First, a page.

Esmé and O’Ryan
by Sarah Hilary
I was with O’Ryan on his last day on this earth. We were in a bar. He was hitting on a brunette with a tired face who wasn’t impressed by his stories. O’Ryan was telling her he was in the Space Program. She didn’t believe him of course; this was the early ’60s, hardly anyone had heard about the Program.
O’Ryan didn’t like long silences. When he got to a gap in the conversation he had to stuff it full of words, like a mobster packing pool balls into a sock. When the brunette began to yawn, he switched to something like the truth: “I train monkeys.”
For “train” read torture. It was O’Ryan who set the voltage, decided how many watts were too many, how much was enough to make the chimps dance. The chimps hated O’Ryan, you could see it in their eyes. I wasn’t much in love with him myself. A little man fate had made a demagogue, a small-minded monster. You don’t believe me, ask the chimps. Ask Esmé.
Esmé was Carl’s mate and his understudy, in case he didn’t make it all the way through training. Esmé hated to see Carl hurt, shook her fists at O’Ryan whenever he got close. He’d stand in front of her cage, cracking nuts in the hard palms of his hands and tossing them up into his mouth. I sometimes had trouble figuring out who was the monkey, her or him.
Esmé was the only female who couldn’t walk away from O’Ryan. He spent hours talking to her, never anything nice. I remember one time he told her about Laika, the Russian space dog.
“They shot her into space on Sputnik 2, November fourth, 1957.” O’Ryan pulled a chair close to the cage and sat, feet up. He had small feet, wore sneakers in the lab. Esmé turned her back on him but it didn’t shut O’Ryan up. “Laika was a stray. Mongrel bitch, part husky. That’s what Laika means. Husky. We called her Muttnik.”
The chimps were getting fretful, the way they always did around O’Ryan. He ignored them, kept running off his mouth. “She got all stressed out up there in space, over-heated. Fried.” O’Ryan made a noise like rain hitting big leaves, a sizzling sound that scared Esmé into her corner. “Wait ‘til the Russians see what we got here.” He kicked at her cage.
“Cut it out,” I told him. It was my job to keep the cages clean, to feed Esmé and the others, change the straw they slept on. O’Ryan paid me less attention than he paid the chimps.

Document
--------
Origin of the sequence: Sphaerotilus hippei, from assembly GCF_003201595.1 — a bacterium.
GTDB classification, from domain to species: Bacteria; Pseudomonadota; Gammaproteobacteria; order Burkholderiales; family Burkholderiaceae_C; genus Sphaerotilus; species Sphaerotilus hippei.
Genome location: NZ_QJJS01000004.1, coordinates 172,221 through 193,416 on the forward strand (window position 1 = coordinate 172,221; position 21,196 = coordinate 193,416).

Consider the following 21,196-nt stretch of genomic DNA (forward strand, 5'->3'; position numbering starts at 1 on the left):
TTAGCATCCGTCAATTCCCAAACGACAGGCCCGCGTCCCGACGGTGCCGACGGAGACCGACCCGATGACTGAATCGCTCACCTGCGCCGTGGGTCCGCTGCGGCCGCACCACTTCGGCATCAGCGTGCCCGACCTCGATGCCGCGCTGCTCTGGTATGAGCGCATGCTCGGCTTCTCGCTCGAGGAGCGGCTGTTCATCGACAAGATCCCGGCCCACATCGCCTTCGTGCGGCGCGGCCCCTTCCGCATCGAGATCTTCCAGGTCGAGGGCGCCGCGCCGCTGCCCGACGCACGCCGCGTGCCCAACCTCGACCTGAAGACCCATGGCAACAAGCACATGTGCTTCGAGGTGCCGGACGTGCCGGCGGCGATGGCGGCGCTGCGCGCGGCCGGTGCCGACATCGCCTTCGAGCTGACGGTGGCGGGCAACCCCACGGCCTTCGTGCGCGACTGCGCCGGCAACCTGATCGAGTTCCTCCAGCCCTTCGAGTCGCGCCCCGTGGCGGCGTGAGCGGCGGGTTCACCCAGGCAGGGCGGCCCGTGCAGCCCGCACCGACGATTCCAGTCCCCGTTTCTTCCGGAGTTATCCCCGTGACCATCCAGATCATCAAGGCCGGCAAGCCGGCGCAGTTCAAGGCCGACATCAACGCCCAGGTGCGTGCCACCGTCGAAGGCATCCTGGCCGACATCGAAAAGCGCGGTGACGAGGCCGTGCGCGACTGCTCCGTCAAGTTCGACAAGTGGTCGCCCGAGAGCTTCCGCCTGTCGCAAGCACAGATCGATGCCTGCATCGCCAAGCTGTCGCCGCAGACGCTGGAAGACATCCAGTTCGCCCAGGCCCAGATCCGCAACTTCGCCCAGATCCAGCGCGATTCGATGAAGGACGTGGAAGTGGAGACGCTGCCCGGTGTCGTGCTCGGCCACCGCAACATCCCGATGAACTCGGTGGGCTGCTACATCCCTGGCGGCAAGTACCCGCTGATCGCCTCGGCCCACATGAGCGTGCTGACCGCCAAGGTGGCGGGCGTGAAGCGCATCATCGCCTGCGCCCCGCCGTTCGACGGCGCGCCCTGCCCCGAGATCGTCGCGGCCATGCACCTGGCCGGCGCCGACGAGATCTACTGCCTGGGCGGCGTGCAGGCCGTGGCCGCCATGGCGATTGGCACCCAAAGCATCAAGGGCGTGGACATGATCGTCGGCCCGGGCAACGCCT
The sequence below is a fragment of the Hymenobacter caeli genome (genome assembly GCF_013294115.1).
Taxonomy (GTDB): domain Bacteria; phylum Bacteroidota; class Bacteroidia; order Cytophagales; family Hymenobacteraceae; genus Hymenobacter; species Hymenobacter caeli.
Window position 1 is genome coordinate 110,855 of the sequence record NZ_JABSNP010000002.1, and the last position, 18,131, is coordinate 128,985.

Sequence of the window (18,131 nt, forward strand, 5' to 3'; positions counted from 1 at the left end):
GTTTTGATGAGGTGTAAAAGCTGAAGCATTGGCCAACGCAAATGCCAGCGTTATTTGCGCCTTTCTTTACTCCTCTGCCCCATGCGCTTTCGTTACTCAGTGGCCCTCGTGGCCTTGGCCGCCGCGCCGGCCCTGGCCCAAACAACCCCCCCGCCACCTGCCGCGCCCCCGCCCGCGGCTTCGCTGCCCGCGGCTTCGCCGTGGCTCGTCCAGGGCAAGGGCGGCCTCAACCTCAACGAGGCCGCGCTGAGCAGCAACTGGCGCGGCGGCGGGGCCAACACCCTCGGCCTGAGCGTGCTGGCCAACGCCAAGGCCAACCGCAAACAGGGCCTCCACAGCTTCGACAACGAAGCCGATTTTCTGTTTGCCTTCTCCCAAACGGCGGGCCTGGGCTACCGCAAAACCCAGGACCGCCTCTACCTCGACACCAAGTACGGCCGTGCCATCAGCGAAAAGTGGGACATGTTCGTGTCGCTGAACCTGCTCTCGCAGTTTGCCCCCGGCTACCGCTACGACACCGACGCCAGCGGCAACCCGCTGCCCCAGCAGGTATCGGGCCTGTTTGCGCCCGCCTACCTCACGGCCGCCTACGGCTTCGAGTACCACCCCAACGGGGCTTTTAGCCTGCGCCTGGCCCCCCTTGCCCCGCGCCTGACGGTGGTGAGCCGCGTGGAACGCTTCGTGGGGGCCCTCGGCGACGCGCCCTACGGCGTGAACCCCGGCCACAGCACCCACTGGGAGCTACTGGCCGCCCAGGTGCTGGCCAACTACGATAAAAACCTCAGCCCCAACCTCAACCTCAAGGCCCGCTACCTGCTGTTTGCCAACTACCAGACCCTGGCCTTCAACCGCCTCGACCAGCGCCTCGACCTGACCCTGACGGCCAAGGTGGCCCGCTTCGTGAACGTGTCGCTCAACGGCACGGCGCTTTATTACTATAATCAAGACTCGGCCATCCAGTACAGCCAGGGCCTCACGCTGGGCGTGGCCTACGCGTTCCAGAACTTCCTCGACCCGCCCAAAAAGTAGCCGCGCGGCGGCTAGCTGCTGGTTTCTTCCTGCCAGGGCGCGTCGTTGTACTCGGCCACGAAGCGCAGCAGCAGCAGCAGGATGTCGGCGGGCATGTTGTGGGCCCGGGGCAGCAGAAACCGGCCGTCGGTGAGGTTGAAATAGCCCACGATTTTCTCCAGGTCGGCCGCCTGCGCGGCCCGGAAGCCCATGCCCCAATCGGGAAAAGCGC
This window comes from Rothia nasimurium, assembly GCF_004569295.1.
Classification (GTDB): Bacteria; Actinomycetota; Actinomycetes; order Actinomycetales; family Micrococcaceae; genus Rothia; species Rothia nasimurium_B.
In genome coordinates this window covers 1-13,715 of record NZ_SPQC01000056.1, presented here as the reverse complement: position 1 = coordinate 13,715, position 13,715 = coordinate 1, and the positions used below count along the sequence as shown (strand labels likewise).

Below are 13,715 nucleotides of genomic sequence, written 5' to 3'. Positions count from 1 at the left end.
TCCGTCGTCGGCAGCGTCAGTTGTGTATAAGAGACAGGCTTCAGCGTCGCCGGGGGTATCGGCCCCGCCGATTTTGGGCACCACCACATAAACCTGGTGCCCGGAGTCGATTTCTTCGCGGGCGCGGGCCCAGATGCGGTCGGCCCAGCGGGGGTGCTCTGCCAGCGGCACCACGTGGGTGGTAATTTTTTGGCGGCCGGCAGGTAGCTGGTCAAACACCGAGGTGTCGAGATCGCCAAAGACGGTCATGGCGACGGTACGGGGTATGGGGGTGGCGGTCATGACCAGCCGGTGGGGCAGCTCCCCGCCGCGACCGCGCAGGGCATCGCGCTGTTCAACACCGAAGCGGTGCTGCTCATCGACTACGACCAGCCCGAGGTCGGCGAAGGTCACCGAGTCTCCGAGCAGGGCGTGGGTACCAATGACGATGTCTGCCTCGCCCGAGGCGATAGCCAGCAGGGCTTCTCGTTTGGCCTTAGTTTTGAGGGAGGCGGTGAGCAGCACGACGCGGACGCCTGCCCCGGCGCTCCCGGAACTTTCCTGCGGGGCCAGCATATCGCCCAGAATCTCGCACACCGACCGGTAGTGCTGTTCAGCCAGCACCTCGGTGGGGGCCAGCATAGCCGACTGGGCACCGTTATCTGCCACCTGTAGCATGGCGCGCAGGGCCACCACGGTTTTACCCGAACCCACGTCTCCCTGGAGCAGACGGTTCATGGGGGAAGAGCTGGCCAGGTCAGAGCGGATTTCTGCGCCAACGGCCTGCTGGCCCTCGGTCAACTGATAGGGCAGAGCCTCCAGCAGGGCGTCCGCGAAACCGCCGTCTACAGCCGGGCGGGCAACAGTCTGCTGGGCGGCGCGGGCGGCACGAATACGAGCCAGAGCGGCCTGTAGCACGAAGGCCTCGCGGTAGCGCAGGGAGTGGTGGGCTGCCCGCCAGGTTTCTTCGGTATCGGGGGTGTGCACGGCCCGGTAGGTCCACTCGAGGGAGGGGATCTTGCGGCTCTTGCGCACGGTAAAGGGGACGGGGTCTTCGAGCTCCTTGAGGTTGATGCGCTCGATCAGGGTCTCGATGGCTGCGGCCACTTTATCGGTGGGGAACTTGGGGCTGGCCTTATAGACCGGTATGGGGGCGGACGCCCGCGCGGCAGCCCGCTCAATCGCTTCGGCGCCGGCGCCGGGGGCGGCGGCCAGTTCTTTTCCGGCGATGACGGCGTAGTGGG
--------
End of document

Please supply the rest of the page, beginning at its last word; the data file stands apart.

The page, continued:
He was training Carl and Esmé to perform basic tasks, like pushing a lever within five seconds of seeing a flashing blue light. If they failed to push it in time, they got an electric shock to the soles of their feet. It was what we had to do, but O’Ryan needn’t have got such a kick out of it.
After Carl went into space, Esmé became part of the chimp-breeding program. She had nine babies. O’Ryan took them away, one by one. Made them dance. I can still smell their burning feet. Esmé watched O’Ryan take them, saw him attach the electrodes, adjust the voltage. She knew how much was too much, when the twitching turned to burning and the burning to jolting, screeching.
“I train monkeys.” This was O’Ryan at the bar, scratching himself with a pool cue.
“Get outta here,” the brunette told him.
O’Ryan left the bar and went back to the lab. He often slept there; we both did.
The next morning they asked me, “Was he depressed?”
“He never mentioned it.”
“What a way to go.” They didn’t like the smell, wrinkling their noses. O’Ryan, fried.
I said, “Can I get back to the chimps?”
Esmé was very quiet, holding the bars of her cage. To look at it, you’d’ve thought the cage was locked. I caught her eye as I re-fastened the latch. She had bright eyes, like the brunette in the bar, too bright to be fooled by O’Ryan.
Years later, when she passed away, they laid Esmé to rest with Carl at the International Space Hall of Fame in Alamogordo, New Mexico.
In accordance with his wishes, O’Ryan was cremated, his remains sent into space on a shuttle voyage that never made it back. He’s burning there still, a star that’s taking centuries to die, a dim, dancing speck in the night sky.
Copyright © 2008 by Sarah Hilary